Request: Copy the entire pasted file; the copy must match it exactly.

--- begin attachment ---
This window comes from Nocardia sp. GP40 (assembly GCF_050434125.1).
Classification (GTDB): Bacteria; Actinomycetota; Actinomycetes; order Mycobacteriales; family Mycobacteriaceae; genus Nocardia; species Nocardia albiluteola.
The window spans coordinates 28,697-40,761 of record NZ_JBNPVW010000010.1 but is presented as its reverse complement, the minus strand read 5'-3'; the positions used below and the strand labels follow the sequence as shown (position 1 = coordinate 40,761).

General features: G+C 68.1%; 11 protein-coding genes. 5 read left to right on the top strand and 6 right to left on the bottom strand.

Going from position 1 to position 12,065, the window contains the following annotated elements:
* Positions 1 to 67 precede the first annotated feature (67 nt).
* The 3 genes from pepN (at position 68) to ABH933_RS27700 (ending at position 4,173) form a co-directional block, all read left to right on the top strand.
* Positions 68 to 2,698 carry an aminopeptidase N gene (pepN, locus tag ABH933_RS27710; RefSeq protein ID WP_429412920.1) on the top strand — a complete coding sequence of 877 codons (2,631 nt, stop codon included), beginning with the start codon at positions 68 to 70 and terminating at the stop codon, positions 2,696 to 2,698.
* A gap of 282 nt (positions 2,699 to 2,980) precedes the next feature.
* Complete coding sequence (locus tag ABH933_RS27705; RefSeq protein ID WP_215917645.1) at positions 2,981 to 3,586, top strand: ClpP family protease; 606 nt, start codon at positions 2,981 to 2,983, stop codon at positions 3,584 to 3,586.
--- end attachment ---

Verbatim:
This window comes from Nocardia sp. GP40 (assembly GCF_050434125.1).
Classification (GTDB): Bacteria; Actinomycetota; Actinomycetes; order Mycobacteriales; family Mycobacteriaceae; genus Nocardia; species Nocardia albiluteola.
The window spans coordinates 28,697-40,761 of record NZ_JBNPVW010000010.1 but is presented as its reverse complement, the minus strand read 5'-3'; the positions used below and the strand labels follow the sequence as shown (position 1 = coordinate 40,761).

General features: G+C 68.1%; 11 protein-coding genes. 5 read left to right on the top strand and 6 right to left on the bottom strand.

Going from position 1 to position 12,065, the window contains the following annotated elements:
* Positions 1 to 67 precede the first annotated feature (67 nt).
* The 3 genes from pepN (at position 68) to ABH933_RS27700 (ending at position 4,173) form a co-directional block, all read left to right on the top strand.
* Positions 68 to 2,698 carry an aminopeptidase N gene (pepN, locus tag ABH933_RS27710; RefSeq protein ID WP_429412920.1) on the top strand — a complete coding sequence of 877 codons (2,631 nt, stop codon included), beginning with the start codon at positions 68 to 70 and terminating at the stop codon, positions 2,696 to 2,698.
* A gap of 282 nt (positions 2,699 to 2,980) precedes the next feature.
* Complete coding sequence (locus tag ABH933_RS27705; RefSeq protein ID WP_215917645.1) at positions 2,981 to 3,586, top strand: ClpP family protease; 606 nt, start codon at positions 2,981 to 2,983, stop codon at positions 3,584 to 3,586.